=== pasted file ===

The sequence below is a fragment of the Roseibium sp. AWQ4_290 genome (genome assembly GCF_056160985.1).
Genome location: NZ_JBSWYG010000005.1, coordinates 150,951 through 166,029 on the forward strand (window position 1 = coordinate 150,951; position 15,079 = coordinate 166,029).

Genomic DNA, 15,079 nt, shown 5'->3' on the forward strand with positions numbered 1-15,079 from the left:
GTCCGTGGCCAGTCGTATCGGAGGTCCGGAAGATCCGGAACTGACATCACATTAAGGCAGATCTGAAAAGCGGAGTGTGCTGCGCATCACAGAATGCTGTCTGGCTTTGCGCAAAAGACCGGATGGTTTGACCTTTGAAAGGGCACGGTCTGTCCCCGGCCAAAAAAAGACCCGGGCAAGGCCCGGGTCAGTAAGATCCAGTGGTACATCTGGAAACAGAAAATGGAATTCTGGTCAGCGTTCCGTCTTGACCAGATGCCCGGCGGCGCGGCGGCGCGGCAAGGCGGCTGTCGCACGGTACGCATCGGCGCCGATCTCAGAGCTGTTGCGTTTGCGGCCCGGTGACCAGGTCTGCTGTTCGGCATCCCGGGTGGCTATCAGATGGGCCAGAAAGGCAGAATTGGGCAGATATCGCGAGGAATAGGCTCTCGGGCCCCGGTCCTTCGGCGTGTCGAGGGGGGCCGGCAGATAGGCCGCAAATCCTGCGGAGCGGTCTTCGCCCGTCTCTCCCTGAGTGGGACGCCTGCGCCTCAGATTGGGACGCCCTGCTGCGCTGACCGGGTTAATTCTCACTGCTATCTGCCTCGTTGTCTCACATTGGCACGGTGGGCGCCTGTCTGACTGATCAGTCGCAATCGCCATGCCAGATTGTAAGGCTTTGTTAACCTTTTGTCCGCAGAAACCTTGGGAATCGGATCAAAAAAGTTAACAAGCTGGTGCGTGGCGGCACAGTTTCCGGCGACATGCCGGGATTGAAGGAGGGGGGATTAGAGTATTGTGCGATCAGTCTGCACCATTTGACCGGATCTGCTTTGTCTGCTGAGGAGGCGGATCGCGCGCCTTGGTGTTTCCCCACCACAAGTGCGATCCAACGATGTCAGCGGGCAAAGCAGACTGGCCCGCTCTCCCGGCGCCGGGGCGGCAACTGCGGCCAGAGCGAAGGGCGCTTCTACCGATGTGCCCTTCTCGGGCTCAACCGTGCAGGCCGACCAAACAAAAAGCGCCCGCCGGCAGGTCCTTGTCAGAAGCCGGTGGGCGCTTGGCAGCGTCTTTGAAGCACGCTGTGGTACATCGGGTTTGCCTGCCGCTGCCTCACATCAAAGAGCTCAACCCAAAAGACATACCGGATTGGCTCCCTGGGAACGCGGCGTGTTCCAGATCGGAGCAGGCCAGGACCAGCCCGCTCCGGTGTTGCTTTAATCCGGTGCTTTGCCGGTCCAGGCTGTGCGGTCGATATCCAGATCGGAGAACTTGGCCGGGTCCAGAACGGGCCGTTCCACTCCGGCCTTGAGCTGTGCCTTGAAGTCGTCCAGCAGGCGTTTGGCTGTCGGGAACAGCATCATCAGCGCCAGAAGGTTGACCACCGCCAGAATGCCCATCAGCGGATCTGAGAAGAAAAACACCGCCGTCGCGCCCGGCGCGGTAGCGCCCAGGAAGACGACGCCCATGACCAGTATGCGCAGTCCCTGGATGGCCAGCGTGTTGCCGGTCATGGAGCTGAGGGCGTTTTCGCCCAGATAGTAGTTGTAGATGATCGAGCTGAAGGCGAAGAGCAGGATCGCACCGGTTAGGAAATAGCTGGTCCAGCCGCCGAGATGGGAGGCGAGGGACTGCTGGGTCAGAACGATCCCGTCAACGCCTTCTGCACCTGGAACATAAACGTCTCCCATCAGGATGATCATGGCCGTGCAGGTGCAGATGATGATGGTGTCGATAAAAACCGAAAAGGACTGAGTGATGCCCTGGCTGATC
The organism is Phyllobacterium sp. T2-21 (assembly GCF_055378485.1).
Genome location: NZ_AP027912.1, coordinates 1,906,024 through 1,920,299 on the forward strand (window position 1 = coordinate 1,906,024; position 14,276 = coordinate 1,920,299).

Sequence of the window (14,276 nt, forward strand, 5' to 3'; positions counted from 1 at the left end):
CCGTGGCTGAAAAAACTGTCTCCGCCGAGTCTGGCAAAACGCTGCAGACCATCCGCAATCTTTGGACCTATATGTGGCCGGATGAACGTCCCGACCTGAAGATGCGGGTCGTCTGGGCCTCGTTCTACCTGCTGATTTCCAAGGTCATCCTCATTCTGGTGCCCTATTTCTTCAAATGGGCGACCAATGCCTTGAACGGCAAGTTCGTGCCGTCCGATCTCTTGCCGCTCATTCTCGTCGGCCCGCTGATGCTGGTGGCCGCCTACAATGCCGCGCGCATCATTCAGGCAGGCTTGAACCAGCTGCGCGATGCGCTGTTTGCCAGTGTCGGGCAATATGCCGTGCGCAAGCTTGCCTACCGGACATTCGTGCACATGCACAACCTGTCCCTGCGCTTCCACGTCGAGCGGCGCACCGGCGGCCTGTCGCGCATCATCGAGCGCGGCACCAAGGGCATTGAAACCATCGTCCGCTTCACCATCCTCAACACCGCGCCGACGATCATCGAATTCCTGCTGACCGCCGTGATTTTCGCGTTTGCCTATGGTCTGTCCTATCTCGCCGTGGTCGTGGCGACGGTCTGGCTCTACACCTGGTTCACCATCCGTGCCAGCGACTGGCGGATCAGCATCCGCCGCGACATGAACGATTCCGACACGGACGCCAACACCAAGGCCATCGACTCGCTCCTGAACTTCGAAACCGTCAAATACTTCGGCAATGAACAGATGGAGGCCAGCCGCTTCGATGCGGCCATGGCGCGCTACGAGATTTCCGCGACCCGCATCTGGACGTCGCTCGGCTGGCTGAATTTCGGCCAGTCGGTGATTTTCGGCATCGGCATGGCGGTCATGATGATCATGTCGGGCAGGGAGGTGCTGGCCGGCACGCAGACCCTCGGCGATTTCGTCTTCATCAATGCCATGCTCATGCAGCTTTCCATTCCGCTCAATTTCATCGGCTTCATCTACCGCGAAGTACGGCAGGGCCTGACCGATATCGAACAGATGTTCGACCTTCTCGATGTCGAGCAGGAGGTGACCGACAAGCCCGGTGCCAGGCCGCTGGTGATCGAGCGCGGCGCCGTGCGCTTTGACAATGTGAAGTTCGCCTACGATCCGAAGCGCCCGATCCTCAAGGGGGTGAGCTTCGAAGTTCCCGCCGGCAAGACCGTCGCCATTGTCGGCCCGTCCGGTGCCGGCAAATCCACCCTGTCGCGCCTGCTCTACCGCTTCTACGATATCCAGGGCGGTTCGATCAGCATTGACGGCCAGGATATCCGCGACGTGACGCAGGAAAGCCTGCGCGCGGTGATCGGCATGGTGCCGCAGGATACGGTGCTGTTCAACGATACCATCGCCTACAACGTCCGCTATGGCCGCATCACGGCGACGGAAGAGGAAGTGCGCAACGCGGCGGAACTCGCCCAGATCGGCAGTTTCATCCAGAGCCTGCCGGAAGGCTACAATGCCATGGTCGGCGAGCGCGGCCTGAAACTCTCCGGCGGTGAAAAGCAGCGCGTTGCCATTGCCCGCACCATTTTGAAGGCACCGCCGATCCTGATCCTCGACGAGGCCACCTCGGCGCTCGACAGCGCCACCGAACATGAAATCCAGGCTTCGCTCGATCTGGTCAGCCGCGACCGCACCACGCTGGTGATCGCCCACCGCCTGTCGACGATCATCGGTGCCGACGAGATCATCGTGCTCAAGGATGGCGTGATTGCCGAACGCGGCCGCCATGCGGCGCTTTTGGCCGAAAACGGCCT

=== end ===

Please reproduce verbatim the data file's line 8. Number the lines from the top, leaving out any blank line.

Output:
CCGTGGCTGAAAAAACTGTCTCCGCCGAGTCTGGCAAAACGCTGCAGACCATCCGCAATCTTTGGACCTATATGTGGCCGGATGAACGTCCCGACCTGAAGATGCGGGTCGTCTGGGCCTCGTTCTACCTGCTGATTTCCAAGGTCATCCTCATTCTGGTGCCCTATTTCTTCAAATGGGCGACCAATGCCTTGAACGGCAAGTTCGTGCCGTCCGATCTCTTGCCGCTCATTCTCGTCGGCCCGCTGATGCTGGTGGCCGCCTACAATGCCGCGCGCATCATTCAGGCAGGCTTGAACCAGCTGCGCGATGCGCTGTTTGCCAGTGTCGGGCAATATGCCGTGCGCAAGCTTGCCTACCGGACATTCGTGCACATGCACAACCTGTCCCTGCGCTTCCACGTCGAGCGGCGCACCGGCGGCCTGTCGCGCATCATCGAGCGCGGCACCAAGGGCATTGAAACCATCGTCCGCTTCACCATCCTCAACACCGCGCCGACGATCATCGAATTCCTGCTGACCGCCGTGATTTTCGCGTTTGCCTATGGTCTGTCCTATCTCGCCGTGGTCGTGGCGACGGTCTGGCTCTACACCTGGTTCACCATCCGTGCCAGCGACTGGCGGATCAGCATCCGCCGCGACATGAACGATTCCGACACGGACGCCAACACCAAGGCCATCGACTCGCTCCTGAACTTCGAAACCGTCAAATACTTCGGCAATGAACAGATGGAGGCCAGCCGCTTCGATGCGGCCATGGCGCGCTACGAGATTTCCGCGACCCGCATCTGGACGTCGCTCGGCTGGCTGAATTTCGGCCAGTCGGTGATTTTCGGCATCGGCATGGCGGTCATGATGATCATGTCGGGCAGGGAGGTGCTGGCCGGCACGCAGACCCTCGGCGATTTCGTCTTCATCAATGCCATGCTCATGCAGCTTTCCATTCCGCTCAATTTCATCGGCTTCATCTACCGCGAAGTACGGCAGGGCCTGACCGATATCGAACAGATGTTCGACCTTCTCGATGTCGAGCAGGAGGTGACCGACAAGCCCGGTGCCAGGCCGCTGGTGATCGAGCGCGGCGCCGTGCGCTTTGACAATGTGAAGTTCGCCTACGATCCGAAGCGCCCGATCCTCAAGGGGGTGAGCTTCGAAGTTCCCGCCGGCAAGACCGTCGCCATTGTCGGCCCGTCCGGTGCCGGCAAATCCACCCTGTCGCGCCTGCTCTACCGCTTCTACGATATCCAGGGCGGTTCGATCAGCATTGACGGCCAGGATATCCGCGACGTGACGCAGGAAAGCCTGCGCGCGGTGATCGGCATGGTGCCGCAGGATACGGTGCTGTTCAACGATACCATCGCCTACAACGTCCGCTATGGCCGCATCACGGCGACGGAAGAGGAAGTGCGCAACGCGGCGGAACTCGCCCAGATCGGCAGTTTCATCCAGAGCCTGCCGGAAGGCTACAATGCCATGGTCGGCGAGCGCGGCCTGAAACTCTCCGGCGGTGAAAAGCAGCGCGTTGCCATTGCCCGCACCATTTTGAAGGCACCGCCGATCCTGATCCTCGACGAGGCCACCTCGGCGCTCGACAGCGCCACCGAACATGAAATCCAGGCTTCGCTCGATCTGGTCAGCCGCGACCGCACCACGCTGGTGATCGCCCACCGCCTGTCGACGATCATCGGTGCCGACGAGATCATCGTGCTCAAGGATGGCGTGATTGCCGAACGCGGCCGCCATGCGGCGCTTTTGGCCGAAAACGGCCT